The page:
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 A bitcoin wallet consists of a public address and a private key. There are various types of bitcoin wallets that feature various levels of security and features. There are hot wallets (or browser wallets) that are connected to the internet, wallets for mobile devices, or cold storage wallets such as paper or hardware wallets. But there is also another type of wallet that is less known to the average trader; Brain Wallets.

What is a Bitcoin brain wallet?

A brain wallet is a typical wallet that creates its address by hashing a passphrase to generate a private key and hence a public key creating a resultant address.

A typical Bitcoin or a Litecoin address consists of a 256-bit string and it usually uses the SHA-256 algorithm and different levels of difficulty can be applied to this. These strings resemble a long string of numbers and letters put together randomly without any meaning.

The plain concept of a brain wallet is that you memorize by heart your password and don’t write it down or store it in a file. By keeping the private key only in your head, the only way someone can have a chance at getting to your Bitcoins is by making you personally give them your private key. This is a much more secure way of keeping your Bitcoins locked up, but it’s not very easy to implement.

Don’t memorize the keys. Use a passphrase

As we mentioned a few lines back, keys represent long strings of jumbled up letters and numbers. Seems pretty hard for someone to remember such a long combination of characters (except if you’re some sort of memorizing genius).

But you don’t actually need to memorize them character by character, and instead use a passphrase. A passphrase is a sentence that usually consists of 8 words or more through mathematical algorithms can be converted into a private key.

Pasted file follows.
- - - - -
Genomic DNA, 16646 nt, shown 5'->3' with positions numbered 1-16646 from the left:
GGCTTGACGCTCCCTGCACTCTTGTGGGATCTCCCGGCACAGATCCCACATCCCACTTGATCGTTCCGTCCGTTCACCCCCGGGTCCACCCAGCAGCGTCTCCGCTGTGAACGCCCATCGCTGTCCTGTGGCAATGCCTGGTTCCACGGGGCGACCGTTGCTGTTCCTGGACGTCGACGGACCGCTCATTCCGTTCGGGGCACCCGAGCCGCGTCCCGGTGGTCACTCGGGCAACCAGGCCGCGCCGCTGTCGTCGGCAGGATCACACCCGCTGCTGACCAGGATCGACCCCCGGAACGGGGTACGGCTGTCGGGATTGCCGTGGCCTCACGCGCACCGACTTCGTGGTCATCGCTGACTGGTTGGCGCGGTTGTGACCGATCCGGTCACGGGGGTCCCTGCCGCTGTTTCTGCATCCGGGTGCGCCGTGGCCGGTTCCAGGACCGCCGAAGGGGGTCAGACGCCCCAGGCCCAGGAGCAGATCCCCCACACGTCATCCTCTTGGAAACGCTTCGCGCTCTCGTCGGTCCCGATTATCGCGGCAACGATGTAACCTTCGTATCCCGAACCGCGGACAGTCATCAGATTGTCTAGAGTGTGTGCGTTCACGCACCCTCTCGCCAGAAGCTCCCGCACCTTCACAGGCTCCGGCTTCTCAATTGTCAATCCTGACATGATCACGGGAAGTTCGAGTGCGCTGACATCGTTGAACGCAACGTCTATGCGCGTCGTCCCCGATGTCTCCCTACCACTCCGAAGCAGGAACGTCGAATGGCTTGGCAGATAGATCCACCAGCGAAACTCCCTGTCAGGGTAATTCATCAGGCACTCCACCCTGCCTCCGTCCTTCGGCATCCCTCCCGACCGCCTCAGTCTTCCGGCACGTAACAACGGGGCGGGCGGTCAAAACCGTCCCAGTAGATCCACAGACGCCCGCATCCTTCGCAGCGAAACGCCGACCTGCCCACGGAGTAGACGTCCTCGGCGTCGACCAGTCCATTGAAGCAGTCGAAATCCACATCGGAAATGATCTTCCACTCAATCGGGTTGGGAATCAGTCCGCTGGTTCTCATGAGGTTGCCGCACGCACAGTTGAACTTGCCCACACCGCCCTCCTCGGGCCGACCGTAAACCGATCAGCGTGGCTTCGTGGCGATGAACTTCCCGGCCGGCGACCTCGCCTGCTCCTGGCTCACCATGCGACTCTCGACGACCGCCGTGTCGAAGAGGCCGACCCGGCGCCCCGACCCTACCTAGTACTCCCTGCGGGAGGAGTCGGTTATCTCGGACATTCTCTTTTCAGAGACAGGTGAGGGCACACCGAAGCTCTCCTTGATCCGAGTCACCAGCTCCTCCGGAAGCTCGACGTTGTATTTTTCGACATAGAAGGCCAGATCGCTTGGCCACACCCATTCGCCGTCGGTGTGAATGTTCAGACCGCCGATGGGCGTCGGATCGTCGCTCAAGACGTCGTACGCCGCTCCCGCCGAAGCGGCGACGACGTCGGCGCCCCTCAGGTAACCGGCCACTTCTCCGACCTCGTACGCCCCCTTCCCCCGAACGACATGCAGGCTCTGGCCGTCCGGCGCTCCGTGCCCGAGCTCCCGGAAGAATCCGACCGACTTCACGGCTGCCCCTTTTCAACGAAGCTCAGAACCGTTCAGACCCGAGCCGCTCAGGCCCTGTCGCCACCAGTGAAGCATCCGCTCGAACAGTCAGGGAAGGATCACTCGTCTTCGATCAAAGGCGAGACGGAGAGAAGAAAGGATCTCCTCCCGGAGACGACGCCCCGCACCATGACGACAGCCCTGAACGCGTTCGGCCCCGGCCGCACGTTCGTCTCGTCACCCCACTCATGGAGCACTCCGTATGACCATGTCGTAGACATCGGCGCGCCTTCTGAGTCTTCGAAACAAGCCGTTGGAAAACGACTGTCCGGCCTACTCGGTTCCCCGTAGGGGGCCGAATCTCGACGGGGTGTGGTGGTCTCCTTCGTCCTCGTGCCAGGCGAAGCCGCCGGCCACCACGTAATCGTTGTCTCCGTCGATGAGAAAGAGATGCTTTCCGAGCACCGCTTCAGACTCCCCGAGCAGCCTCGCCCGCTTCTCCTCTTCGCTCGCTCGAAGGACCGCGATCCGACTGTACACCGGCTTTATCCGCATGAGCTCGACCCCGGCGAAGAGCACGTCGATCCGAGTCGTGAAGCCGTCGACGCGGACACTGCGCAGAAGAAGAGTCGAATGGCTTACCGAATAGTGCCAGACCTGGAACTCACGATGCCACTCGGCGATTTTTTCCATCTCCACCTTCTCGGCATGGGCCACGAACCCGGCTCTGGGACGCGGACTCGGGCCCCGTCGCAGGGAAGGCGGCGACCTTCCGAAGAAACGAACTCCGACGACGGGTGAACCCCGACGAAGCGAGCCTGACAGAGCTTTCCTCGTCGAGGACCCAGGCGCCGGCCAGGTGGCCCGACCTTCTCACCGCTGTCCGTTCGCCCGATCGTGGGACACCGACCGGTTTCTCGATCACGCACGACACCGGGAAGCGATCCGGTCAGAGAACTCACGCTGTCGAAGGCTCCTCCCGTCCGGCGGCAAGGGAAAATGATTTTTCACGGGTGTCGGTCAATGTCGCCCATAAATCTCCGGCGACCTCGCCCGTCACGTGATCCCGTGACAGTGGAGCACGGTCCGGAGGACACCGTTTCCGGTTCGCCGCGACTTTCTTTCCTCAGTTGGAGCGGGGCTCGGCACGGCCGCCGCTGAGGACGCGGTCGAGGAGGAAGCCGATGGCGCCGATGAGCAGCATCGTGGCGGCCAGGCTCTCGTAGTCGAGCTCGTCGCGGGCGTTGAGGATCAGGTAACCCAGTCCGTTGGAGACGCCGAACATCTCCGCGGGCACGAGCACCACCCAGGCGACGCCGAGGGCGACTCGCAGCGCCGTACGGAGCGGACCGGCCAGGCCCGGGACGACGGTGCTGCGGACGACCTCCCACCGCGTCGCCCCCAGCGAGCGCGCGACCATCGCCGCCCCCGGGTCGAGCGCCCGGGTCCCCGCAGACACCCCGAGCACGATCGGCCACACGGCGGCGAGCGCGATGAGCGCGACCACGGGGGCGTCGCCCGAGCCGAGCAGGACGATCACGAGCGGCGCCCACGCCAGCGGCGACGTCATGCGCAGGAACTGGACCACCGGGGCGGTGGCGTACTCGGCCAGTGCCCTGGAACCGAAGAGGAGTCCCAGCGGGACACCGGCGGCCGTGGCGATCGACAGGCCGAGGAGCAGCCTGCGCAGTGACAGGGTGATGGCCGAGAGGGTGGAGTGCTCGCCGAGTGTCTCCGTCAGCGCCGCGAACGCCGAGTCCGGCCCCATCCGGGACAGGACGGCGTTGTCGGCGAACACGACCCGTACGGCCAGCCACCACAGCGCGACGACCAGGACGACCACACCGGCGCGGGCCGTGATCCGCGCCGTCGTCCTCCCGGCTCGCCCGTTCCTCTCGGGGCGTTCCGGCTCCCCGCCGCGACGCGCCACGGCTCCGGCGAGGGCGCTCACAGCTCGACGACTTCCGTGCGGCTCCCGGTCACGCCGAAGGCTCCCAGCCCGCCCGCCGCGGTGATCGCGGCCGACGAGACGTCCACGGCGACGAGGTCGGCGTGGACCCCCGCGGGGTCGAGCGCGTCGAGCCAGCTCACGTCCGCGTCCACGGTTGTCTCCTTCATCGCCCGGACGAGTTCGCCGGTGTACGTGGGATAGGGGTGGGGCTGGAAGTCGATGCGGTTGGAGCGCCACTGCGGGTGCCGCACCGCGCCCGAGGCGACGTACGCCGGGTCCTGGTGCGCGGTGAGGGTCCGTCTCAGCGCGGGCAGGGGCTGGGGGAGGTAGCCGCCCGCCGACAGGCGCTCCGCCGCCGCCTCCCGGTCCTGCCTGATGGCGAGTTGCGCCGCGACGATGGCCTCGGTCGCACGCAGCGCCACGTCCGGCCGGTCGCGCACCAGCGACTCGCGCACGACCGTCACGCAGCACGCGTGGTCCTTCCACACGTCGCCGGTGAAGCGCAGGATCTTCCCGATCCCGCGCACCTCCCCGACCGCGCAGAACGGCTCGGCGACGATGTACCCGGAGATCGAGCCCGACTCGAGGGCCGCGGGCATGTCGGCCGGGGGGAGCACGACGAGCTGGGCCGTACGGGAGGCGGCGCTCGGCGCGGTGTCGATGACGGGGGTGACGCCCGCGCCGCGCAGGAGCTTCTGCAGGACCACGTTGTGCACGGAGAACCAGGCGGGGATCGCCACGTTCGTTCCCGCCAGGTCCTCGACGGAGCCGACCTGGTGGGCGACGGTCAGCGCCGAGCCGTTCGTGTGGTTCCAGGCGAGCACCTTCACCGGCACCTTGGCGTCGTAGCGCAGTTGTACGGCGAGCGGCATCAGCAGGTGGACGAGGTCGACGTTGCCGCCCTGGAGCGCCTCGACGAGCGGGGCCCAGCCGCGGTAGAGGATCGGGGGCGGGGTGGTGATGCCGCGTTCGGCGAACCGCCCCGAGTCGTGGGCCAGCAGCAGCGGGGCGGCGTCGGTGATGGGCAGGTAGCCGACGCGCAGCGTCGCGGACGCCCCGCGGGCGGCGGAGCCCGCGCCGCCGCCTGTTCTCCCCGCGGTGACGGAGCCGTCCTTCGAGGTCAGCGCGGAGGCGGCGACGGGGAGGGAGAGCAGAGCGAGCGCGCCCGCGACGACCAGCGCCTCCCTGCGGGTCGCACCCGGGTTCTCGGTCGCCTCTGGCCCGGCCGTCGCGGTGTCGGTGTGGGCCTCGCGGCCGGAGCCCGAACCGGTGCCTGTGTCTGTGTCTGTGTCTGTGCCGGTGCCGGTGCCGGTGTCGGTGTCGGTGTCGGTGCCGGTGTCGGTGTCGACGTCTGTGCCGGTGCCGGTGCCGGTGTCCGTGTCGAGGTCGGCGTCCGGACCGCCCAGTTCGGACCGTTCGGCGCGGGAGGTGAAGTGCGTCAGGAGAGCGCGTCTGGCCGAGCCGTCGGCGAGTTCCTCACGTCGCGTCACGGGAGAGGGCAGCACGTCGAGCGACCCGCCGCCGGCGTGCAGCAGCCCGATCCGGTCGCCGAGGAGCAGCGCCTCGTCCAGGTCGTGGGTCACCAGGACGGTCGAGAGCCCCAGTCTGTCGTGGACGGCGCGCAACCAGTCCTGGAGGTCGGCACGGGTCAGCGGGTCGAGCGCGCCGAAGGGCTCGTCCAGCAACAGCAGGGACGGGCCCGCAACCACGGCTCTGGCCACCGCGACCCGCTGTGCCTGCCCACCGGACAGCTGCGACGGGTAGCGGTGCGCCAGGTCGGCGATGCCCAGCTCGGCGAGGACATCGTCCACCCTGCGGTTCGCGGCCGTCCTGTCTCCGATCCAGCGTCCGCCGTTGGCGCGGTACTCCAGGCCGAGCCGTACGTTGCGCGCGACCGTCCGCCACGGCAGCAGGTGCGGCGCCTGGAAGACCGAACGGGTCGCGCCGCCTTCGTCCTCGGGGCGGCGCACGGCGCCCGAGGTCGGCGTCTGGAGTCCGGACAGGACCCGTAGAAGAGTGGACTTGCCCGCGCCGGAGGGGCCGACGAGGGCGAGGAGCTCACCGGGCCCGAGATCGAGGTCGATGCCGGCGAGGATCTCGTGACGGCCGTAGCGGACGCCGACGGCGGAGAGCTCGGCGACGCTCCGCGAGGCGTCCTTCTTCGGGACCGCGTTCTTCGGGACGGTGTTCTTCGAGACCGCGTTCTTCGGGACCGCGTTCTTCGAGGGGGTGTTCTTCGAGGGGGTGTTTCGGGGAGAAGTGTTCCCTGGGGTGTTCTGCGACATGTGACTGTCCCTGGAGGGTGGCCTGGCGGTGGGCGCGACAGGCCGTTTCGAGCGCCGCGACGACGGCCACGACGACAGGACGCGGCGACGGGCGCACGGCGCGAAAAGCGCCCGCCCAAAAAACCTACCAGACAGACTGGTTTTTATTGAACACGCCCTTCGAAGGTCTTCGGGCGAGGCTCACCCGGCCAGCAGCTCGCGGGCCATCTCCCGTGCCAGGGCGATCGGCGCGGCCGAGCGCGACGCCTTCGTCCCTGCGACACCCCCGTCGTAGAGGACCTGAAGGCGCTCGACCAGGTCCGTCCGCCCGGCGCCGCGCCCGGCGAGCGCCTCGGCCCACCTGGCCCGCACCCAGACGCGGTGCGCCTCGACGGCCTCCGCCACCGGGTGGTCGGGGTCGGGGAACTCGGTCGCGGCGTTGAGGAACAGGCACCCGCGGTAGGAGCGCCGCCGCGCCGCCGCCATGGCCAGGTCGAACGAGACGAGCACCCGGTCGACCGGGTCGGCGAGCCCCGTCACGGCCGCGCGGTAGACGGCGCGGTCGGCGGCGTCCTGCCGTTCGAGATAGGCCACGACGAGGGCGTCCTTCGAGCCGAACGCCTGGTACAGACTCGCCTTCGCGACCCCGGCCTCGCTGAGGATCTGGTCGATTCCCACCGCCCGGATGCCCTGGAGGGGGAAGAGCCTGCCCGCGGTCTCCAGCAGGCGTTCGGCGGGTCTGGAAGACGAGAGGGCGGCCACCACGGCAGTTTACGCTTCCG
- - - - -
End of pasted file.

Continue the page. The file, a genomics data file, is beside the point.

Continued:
How does the passphrase work?

The passphrase has to be an entirely unique sentence that will not be found in any song lyrics or literature piece. Security is improved just by inserting some sort of notable personal information, which doesn’t have to be necessarily a best-kept secret (even a phone number could work). A good bran wallet passphrase has to be made up out of dozens of characters.

But humans are pretty predictable in when it comes to what they use as a passphrase and password, and hacking technology has improved itself via rainbow tables and dictionary attacks. Also, certain large databases of passwords have been leaked making it easy to just hash all these passwords and check out if the equivalent address can be found in an active address on the blockchain, enabling the hacker to have the private key and thus access to the wallet.

A simple technique to make your passphrase secure is to use hashing functions a few times over so that the hacker will have to deduce what hashing function you used and how many times you applied it to a particular password. This method is known as key stretching. Unnecessary characters such as commas and incorrect grammar can make the passphrase more difficult to crack.

There have been tests in which simple passwords that were stocked with funds have been quickly hacked, so be extra careful which references and words you use in your passphrases.

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